Avoiding HMRC enquiries

An HMRC enquiry is simply the process by which HMRC ask questions or seek clarification on certain aspects of an R&D tax relief claim. It can be triggered by something in the claim itself, or may be part of wider reviews or spot-checks that HMRC carry out to assess their own processes.

Can you avoid enquiries?

Short answer: no.

Long answer: Still no. HMRC reviews every tax return and R&D tax claim to some extent, and will always choose a certain proportion for more in-depth reviews. They also enquire into R&D tax claims as part of a wider review of a company’s tax affairs, so there’s no fool-proof way of completely avoiding enquiries. Having said that, you can do a lot to keep the risk of enquiry at the baseline level. Badly put-together claims are always at a higher risk of being enquired into, especially if they contain certain triggers.

What can trigger an enquiry? 

Over our years of working in the world of R&D tax, we noticed there were a handful of things that hugely increase the risk of an enquiry:

  • Changes in claim size: Companies with a history of making claims of a certain size can find themselves facing an enquiry if the claim suddenly jumps in size. It can suggest to HMRC that the claim has been overstated, especially if there hasn’t been a similar increase in turnover or staff numbers.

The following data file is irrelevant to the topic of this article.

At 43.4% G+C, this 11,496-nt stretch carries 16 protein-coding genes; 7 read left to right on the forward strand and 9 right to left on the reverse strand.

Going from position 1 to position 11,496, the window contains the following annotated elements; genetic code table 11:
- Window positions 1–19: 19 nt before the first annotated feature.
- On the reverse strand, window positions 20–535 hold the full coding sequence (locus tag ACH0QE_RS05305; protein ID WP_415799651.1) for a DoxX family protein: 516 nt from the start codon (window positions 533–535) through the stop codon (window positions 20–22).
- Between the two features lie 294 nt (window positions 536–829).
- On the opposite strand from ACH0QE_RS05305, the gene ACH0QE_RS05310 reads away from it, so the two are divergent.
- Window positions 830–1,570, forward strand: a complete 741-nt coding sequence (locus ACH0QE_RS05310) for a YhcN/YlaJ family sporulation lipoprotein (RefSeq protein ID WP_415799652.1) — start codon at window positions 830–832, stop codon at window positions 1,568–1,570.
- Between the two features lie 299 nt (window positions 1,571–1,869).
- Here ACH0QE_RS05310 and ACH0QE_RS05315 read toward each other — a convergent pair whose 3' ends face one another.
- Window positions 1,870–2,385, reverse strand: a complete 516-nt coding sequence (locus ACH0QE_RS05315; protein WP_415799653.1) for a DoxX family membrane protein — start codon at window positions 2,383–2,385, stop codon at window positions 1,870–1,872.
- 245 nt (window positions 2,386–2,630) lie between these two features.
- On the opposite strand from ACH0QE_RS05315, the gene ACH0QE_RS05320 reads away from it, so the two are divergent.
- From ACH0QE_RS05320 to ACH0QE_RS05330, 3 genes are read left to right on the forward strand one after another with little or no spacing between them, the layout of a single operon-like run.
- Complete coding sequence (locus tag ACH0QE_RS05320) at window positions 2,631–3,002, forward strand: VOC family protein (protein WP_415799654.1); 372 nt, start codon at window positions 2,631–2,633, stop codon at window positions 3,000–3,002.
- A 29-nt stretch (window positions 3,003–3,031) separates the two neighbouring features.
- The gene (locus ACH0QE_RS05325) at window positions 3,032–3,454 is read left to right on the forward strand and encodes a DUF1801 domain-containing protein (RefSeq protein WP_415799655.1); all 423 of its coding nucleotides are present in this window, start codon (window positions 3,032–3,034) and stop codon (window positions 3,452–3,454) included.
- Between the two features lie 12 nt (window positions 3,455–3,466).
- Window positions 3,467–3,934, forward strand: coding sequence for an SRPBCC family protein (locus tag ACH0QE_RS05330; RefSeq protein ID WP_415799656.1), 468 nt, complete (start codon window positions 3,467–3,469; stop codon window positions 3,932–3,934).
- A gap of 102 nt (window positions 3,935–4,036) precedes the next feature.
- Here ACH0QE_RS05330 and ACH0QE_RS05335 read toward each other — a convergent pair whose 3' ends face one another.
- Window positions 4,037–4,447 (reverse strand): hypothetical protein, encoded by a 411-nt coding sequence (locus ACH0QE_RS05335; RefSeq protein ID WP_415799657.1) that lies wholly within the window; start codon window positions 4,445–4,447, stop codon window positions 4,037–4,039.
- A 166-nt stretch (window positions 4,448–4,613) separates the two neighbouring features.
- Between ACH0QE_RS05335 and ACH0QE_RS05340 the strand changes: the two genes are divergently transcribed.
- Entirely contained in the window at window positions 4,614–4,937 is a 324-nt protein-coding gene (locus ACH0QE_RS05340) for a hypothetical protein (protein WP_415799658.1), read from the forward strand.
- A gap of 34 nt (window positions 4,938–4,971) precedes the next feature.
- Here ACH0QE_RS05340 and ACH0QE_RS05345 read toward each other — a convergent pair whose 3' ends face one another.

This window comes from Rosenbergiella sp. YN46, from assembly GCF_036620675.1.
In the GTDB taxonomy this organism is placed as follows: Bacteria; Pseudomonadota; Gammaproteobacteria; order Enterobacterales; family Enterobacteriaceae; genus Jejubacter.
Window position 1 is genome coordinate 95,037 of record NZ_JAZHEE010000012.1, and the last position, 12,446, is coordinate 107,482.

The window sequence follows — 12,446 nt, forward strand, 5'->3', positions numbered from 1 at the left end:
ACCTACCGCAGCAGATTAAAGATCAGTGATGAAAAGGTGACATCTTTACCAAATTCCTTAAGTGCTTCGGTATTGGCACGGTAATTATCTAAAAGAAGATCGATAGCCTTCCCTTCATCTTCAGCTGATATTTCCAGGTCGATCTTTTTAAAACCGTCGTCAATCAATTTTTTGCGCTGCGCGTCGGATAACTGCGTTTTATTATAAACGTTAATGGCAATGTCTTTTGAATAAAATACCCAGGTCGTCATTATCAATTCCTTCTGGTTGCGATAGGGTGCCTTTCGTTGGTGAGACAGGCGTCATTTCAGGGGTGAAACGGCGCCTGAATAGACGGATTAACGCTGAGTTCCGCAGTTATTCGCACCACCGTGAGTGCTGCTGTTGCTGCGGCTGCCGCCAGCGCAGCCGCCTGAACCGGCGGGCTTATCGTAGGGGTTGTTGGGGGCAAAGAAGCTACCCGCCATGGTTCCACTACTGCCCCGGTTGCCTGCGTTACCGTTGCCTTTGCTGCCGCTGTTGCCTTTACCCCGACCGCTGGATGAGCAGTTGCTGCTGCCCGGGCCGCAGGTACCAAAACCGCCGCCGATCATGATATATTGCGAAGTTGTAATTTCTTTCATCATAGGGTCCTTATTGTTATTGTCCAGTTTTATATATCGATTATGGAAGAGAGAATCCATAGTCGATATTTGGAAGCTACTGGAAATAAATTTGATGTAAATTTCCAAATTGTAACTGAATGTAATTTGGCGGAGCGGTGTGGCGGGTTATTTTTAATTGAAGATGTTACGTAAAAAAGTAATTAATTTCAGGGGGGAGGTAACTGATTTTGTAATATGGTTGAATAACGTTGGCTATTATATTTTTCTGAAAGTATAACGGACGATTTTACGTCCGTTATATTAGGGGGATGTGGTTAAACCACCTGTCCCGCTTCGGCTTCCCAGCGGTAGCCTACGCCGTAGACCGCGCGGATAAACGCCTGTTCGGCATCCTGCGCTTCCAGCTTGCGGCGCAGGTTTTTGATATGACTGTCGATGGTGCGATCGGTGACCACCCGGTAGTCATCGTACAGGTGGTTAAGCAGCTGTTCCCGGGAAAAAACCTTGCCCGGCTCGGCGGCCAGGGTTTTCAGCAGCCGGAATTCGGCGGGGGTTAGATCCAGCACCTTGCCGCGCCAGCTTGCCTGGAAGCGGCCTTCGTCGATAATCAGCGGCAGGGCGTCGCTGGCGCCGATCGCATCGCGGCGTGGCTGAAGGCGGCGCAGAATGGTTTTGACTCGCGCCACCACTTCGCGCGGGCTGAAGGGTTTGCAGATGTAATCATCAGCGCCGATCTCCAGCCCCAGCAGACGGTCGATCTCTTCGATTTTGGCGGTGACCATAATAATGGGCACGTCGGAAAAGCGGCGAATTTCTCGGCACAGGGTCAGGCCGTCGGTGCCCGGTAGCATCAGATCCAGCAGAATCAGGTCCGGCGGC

• Disproportionate claim size: Claims where the eligible expenditure is a large proportion of the turnover can look a bit wonky to HMRC. This is particularly true for manufacturing and food production companies, where HMRC would expect the vast majority of staff time and resources to be devoted to business as usual.
  • Claims from unexpected sectors: Claims made by companies that operate in sectors that would not traditionally be associated with R&D can raise eyebrows. This is especially acute for non-tech companies that have carried out software related projects.
  • Lack of alignment with accounts: It’s really important that the costs included in an R&D claim align with the published accounts for the claim period. If, for example, grants are listed in the accounts but this is not reflected in the R&D claim, this can trigger questions about whether the grants were used for R&D.